Global Warming is leading us towards a catastrophe

Josaia Voreqe Bainimarama
United Nations, New York
September 29, 2018
I fear that far too many still underestimate the peril we are in due to global warming.
We underestimate, in part, because it is too uncomfortable or politically inconvenient to acknowledge the nature and scale of the risk.
Increasing danger
However, the recent weather events – in the last month alone – in the United States, Asia and elsewhere should leave no one in doubt. We have entered a frightening new era. And this is at just one degree of warming above the pre-industrial age.
Our existing NDCs (Nationally Determined Contributions) have us on a path to warming of at least three degrees by the end of the century.
This spells catastrophe. Not just for countries like mine, which are currently on the front lines, but for all of us.
Measures taken by Fiji
While it seems we must wait for more of the world to wake up to this simple fact, we certainly cannot afford to wait to take action at home.
That is why, in the last few years, Fiji, with the help of forward-looking partners, has launched a number of ground-breaking initiatives to stand up to this threat and build the resilience of our infrastructure, communities and natural environment.
For example, we have partnered with the World Bank to conduct the first Climate Vulnerability Assessment of its kind, which is now helping us plan how to move forward in a smart and deliberate fashion.
Last year, we launched the first sovereign green bond for a developing country – and third in the world to fund both mitigation and adaptation projects– and earlier this year, we listed it on the London Stock Exchange.
We are taking a leading role in exploring ways to expand renewable energy to isolated communities. We are developing insurance products tailor-made for small-island countries. And we are beginning to consider some of the legal complexities that will arise as more and more people are displaced by climate change.
The Talanoa Dialogue
But as we take action at the national level, we are also proud to do what we can to lead at the global level.
This is of the Talanoa Dialogue, which is based on the concept of Talanoa, an open, honest and respectful process of dialogue used in communities in Fiji and other Pacific nations.
The idea of Talanoa is to move the world beyond debates and zero-sum negotiations in order to bring the best ideas to the surface and share them – all in an effort to give political leaders the inspiration, the tools and the partnerships they need to prepare more ambitious emission reduction targets by 2020.
Global Climate Action Summit
One of the greatest examples of the power of Talanoa was last fortnight’s Global Climate Action Summit, convened by my friend and Special Envoy to States and Regions, Californian Governor Jerry Brown. Investors, cities, states, civil society groups and others showed us the groundswell of climate action that is taking place around the world.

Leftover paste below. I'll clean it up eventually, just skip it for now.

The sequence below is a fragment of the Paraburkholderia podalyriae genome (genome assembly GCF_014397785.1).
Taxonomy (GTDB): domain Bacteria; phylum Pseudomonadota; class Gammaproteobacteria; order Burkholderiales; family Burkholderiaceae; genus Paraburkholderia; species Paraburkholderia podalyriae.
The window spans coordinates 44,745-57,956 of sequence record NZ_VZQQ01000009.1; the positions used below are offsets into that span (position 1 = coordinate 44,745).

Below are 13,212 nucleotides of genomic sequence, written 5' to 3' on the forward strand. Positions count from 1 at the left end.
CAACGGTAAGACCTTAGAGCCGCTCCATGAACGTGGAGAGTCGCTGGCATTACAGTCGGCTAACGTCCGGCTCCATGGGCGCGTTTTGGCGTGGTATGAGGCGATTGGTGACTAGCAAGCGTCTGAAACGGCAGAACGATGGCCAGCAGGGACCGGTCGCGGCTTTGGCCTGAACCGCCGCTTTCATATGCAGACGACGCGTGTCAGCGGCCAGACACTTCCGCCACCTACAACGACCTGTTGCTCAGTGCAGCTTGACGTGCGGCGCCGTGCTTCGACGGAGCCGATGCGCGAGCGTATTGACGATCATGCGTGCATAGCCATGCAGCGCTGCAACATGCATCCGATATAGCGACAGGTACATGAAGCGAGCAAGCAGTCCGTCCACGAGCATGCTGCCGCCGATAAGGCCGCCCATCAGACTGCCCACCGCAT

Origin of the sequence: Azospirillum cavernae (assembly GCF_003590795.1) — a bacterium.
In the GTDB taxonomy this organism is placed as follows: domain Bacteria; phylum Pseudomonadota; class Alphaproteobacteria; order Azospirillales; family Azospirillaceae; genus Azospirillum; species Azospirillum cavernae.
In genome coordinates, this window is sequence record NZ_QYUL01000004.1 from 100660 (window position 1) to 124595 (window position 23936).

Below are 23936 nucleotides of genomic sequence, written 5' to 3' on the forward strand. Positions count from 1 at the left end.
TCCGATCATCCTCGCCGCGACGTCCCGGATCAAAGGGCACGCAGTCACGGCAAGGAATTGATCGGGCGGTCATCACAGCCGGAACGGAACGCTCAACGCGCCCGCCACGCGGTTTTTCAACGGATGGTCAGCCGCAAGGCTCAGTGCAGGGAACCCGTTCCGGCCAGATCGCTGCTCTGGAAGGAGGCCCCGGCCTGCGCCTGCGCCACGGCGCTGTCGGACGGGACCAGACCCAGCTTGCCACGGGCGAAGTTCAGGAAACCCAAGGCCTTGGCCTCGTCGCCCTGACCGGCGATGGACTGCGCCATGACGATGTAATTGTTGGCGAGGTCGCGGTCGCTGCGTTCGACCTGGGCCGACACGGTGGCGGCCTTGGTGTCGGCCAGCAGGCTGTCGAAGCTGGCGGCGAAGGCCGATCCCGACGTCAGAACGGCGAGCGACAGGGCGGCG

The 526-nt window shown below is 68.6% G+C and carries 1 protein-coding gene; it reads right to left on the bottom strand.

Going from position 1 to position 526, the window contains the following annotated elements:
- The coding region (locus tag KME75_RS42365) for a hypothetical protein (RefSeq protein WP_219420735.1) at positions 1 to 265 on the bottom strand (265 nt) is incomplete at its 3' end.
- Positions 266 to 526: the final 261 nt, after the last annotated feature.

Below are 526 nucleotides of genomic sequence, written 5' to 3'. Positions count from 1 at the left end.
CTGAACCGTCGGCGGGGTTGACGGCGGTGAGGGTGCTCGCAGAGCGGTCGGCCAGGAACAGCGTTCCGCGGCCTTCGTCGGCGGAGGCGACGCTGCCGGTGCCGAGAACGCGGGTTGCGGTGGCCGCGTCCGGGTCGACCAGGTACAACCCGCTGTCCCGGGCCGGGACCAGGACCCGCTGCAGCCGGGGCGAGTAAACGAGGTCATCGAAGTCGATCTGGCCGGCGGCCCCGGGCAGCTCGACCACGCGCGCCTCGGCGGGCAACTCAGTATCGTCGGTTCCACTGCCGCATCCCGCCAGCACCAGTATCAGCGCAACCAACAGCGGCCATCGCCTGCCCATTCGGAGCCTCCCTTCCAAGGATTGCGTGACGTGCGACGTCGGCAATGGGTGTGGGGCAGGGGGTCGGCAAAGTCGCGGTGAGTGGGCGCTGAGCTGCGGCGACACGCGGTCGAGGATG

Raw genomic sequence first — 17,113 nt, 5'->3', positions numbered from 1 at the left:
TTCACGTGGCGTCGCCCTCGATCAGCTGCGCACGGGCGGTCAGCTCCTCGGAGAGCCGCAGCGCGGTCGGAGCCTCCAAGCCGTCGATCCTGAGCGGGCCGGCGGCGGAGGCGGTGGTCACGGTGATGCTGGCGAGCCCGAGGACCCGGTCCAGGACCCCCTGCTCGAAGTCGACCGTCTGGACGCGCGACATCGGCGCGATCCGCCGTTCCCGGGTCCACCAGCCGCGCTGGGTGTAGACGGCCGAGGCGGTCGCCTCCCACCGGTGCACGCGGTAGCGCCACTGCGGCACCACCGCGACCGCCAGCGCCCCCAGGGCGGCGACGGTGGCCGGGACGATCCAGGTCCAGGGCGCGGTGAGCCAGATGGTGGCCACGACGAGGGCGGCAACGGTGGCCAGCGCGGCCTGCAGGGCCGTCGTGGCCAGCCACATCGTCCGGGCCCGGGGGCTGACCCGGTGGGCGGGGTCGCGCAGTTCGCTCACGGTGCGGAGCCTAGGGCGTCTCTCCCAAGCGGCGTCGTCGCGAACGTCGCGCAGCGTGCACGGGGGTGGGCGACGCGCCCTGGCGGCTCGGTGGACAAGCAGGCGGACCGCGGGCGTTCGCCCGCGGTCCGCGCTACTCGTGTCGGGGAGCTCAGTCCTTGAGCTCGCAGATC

They showed us how some of the brightest minds have turned their attention to developing the technology and solutions to help us face this crisis. And, most importantly, they showed us a number of ways that countries can harness all this progress and put it to use to strengthen climate ambition at the national level.
The task ahead
This is the task before us. As national leaders, we are expected to search for ways, within our own means and resources, to strengthen our NDCs resolutely upward by 2020.
The Talanoa Dialogue at COP24 is an important milestone on this path and I fully expect that it will provide the catalyst needed to help us get there.
But do not think that my small island country is asking the world to do what we are not willing to do ourselves. While we have contributed little to the warming that now threatens our planet, we are determined to lead by example.
Decarbonisation Strategy
At the One Planet Summit, I will commit Fiji to delivering an enhanced NDC by the Secretary General’s Climate Summit next year.
To achieve this, we are engaging all sectors of the economy to prepare a long-term decarbonisation strategy for net-zero emissions by 2050, which we will launch at COP24 in Poland. This process of broad consultation will inform the preparation of the new NDC, including examining strengthened reduction targets from our transport, maritime, agriculture and forestry sectors. This, of course, is in addition to our existing commitment to produce one hundred per cent of our energy from renewable sources by 2030.
As my fellow Pacific leader from the Marshall Islands (which launched its own 2050 Net-Zero Strategy this week) President Heine, has said, “If we can do it, so can you.”
Frankly, there is no acceptable excuse not to. We look to other nations to follow our lead in raising ambition. It is the only way we can keep warming to within 1.5 degrees this century.
No understatement
I said I feared that too many people continue to underestimate the challenge ahead of us.
But let us not also underestimate our collective ability to solve the problem.
Exponential technological change is already happening, which can be a game changer.
We have the ability to change our energy systems, to draw down carbon into our forests, mangroves and soils and to make more efficient use of our resources. But it’s up to us to make sure we don’t fall short of our potential.
Josaia Voreqe Bainimarama is Prime Minister of Fiji. The above was his address to the 73rd Annual General Assembly of the United Nations at its Headquarters in New York today (September 29, 2018).

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